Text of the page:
Surviving Pitch Sessions
My regional writing organization is having their annual conference in June in downtown Washington DC (I hope the snow’s gone by then!). It’s primarily non-fiction focused, because that’s the environment in DC. But they will have agents there in a pitch session, including fiction agents. I’m one of the volunteers who runs the pitch room, so I see all kinds of things. These are some tips to survive the pitch session:
1. Your novel must be finished. Last year, we had a woman who was pitching her novel, and she’d only done three chapters. I told her at the agent breakfast, as did the agent there that the book needed to be done, but she pitched it anyway. All she did was leave a bad taste with the agent, who came up and complained to me afterwards.
2. Know what your story is about. Preparation is key. You have about ten seconds to hook the agent. I can hear some of the pitches sometimes, and it’s pretty obvious when people don’t know what their story is about. “Well, my main character is a truck driver, and he drives from California to Montana.” That’s your ten seconds?
3. Don’t be shy. We get people who are afraid of agents. They don’t bite. Honest. Most of them are pretty nice people, drink Diet Coke, and eat chocolate chip cookies. We had one man who saw the agent was still with someone. Instead of just making sure the agent could see him (usually they will break very quickly), the writer hid . Five minutes of his time had gone by before I noticed him–he was hiding really well! I had to take him over and get in view of the agent myself because he would not do it. Most people aren’t going to be that helpful, so you need to help yourself.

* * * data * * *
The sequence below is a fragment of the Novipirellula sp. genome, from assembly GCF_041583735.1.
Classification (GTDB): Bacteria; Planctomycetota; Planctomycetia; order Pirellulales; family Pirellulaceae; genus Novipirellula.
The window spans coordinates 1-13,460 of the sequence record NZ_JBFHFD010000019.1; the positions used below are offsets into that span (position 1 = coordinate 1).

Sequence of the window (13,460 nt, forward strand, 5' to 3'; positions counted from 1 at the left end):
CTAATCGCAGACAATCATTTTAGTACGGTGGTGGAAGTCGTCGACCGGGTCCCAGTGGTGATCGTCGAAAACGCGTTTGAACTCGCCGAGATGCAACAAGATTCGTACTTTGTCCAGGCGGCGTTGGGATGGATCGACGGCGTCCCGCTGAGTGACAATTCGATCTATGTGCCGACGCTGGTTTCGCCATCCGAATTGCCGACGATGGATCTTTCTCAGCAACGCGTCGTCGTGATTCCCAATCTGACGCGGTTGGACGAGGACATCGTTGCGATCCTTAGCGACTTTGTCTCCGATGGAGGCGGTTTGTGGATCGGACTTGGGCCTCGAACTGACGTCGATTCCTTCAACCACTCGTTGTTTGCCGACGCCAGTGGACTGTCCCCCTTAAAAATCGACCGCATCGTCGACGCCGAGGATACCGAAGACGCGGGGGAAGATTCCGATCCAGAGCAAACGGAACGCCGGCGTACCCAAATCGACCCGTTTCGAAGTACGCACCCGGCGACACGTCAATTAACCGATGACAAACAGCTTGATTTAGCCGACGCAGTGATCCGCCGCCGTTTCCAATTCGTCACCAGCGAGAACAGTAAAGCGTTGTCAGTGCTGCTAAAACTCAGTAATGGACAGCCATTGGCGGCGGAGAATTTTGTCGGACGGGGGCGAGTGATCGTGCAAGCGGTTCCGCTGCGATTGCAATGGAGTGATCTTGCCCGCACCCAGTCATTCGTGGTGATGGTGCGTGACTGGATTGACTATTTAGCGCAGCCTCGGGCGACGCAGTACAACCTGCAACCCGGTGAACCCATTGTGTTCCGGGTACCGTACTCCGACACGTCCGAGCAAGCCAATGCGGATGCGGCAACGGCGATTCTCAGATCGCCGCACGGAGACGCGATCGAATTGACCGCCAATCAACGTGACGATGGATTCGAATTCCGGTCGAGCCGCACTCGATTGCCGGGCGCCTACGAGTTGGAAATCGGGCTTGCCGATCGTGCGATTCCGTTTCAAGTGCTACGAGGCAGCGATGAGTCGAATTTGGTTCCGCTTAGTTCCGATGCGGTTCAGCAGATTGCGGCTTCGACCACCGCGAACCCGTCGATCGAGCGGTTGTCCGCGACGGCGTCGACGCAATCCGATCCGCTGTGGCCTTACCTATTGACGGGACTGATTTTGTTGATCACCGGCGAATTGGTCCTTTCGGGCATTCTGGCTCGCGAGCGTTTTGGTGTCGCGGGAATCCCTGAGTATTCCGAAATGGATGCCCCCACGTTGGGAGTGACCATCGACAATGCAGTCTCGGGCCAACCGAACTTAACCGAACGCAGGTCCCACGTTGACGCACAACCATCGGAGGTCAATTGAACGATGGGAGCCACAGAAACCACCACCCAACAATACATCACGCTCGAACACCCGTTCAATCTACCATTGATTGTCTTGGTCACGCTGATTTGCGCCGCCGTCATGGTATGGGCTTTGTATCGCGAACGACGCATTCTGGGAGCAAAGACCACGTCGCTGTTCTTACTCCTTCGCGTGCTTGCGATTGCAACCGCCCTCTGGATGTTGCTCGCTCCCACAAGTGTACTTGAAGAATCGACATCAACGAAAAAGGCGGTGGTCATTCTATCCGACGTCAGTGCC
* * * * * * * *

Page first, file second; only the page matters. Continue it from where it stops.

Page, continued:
4. Avoid bad behavior. Sometimes the conferences bring out the worst in people. We had one guy who wanted an additional pitch session, so he tried to crash the gate. When we didn’t let him, he tried to wheedle us into letting him talk to agent on break. When that didn’t work, he then lied about having another appointment. Honestly, how is this creating a good impression.
5. Be helpful. You never know what it’ll get you. We had an agent pick up another’s pitch sessions in addition to his own. As it neared lunch time, we were concerned that lunch might run out before he got up there. One of the writers who had just finished up said, “I’ll get it. What do you want?” Next thing I saw, they were eating lunch together.
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